I have often struggled with the many New Testament passages that talk of suffering. As I get up in my comfortable leafy North London home, take a hot shower and munch my way through a breakfast of designer muesli, the niggling question is: do I suffer for my faith? Myriad of Christians across the world will wake up to a very different world from mine, one where they are not allowed to worship openly, they are kept from decent gainful employment, left in wretched poverty, often ostracized from their families, and even in fear for their own physical wellbeing. Much of the New Testament speaks directly to these people. In comparison, my cappuccino being slightly tepid, doesn't feel like real suffering.
However, when it comes to "testing", then I can fully identify with what the Bible has to say. In 1 Peter it talks about trials that are likened to our faith being refined like gold. The Go and Grow project is such a trial.
When last month we exchanged contracts on the purchase of Solar House there was appropriate rejoicing that God had enabled us to get this far. However once the dust settled I quickly came to realise that the challenges ahead far outweigh the accomplishments so far. And now we are committed. The old adage that when it comes to a cooked breakfast the hen is involved but the pig is committed, places us firmly in porcine territory. It feels like we've leapt out of the aeroplane and are hurtling towards the ground while hearing God calling after us: "I'll give you a parachute later". At our project board meeting yesterday we once more looked deeply into enormity of what God has asked us to do. The title of a famous best-selling self-help book comes to mind: "Feel the fear and do it anyway".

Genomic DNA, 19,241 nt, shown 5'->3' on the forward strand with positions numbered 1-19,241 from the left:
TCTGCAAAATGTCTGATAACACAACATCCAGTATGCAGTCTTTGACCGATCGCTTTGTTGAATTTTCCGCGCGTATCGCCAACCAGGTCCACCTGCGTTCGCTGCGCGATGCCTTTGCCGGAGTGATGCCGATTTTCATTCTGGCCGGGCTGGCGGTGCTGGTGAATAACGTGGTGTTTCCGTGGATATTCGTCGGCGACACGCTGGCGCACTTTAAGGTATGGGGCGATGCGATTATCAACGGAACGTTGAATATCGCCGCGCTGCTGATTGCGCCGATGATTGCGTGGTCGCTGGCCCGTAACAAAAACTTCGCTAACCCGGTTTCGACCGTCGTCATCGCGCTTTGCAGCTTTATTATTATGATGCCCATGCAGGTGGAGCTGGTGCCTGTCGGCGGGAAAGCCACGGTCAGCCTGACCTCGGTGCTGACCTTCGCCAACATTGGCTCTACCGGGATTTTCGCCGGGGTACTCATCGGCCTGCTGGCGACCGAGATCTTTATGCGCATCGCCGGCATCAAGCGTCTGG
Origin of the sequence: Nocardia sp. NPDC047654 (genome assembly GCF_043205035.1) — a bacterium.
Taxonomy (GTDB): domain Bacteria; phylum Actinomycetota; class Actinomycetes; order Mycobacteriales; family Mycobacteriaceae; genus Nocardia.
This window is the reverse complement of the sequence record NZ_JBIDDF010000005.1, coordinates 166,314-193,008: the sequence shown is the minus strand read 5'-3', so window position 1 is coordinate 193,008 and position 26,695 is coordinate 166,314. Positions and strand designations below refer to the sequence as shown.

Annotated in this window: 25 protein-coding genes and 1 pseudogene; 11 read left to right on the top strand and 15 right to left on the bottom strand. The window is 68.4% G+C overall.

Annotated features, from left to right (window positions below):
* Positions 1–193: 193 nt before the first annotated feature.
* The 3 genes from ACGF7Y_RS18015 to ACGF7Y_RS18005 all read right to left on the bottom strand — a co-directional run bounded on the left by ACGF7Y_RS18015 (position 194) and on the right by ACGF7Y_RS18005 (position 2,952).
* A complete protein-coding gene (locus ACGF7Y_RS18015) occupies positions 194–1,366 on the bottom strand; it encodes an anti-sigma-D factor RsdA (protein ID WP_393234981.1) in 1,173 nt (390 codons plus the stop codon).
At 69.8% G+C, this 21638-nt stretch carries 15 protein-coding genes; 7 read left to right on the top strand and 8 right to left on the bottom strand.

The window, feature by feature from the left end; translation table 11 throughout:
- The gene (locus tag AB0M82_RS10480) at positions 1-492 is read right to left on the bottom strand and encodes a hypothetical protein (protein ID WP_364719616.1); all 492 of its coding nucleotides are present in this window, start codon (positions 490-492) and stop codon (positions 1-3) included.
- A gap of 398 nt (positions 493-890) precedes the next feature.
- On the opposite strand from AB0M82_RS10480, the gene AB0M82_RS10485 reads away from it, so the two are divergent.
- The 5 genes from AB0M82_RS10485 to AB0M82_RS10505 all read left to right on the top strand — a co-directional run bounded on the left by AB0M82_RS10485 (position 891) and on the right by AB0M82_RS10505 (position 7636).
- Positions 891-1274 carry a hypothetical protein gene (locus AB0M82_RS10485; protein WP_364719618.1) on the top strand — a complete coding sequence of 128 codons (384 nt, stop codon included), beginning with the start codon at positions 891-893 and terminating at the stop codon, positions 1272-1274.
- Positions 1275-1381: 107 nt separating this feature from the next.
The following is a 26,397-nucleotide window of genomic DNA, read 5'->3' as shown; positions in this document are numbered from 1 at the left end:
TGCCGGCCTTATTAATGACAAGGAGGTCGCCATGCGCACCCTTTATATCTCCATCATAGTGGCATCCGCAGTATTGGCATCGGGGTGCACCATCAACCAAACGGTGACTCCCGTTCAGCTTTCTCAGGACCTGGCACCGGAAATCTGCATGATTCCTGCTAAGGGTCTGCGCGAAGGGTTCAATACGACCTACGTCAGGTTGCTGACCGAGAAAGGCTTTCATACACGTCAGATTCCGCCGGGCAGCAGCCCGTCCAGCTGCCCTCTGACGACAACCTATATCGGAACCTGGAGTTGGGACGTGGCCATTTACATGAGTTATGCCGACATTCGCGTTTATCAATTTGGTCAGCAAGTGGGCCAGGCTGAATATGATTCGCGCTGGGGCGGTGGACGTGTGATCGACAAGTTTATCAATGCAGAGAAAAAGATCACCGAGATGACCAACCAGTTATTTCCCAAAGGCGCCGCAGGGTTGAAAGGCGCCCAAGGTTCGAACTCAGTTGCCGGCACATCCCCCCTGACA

1 Corinthians 10:13 says "God will not allow you to be tested beyond your power to remain firm; at the time you are put to the test, he will give you the strength to endure it" (GNB). This passage is usually understood to be talking about temptations and is a warning to stay away from sin. But maybe it can also be applied to the faith struggles we all have. The repeated cry of my heart is "why does it have to be so hard?". Surely God would send us a multi-millionaire to give us barrow-loads of cash to take the pressure off our fundraising. Surely God would raise up a parade of cheerleaders on the Barnet planning committee to wave our scheme through without the murmur of dissent. Surely God would so affect the grandees at the diocese that they would suddenly be converted to the joy of a high-risk church project.
But the reality of living by faith is a painful demanding experience. Gold is not refined by cosy warmth and such is the temperature of the Go and Grow trial that I believe that our loving Heavenly Father intends a precious purity to be a consequence. As our testing endures, I take heart that God must have great plans for St Bs.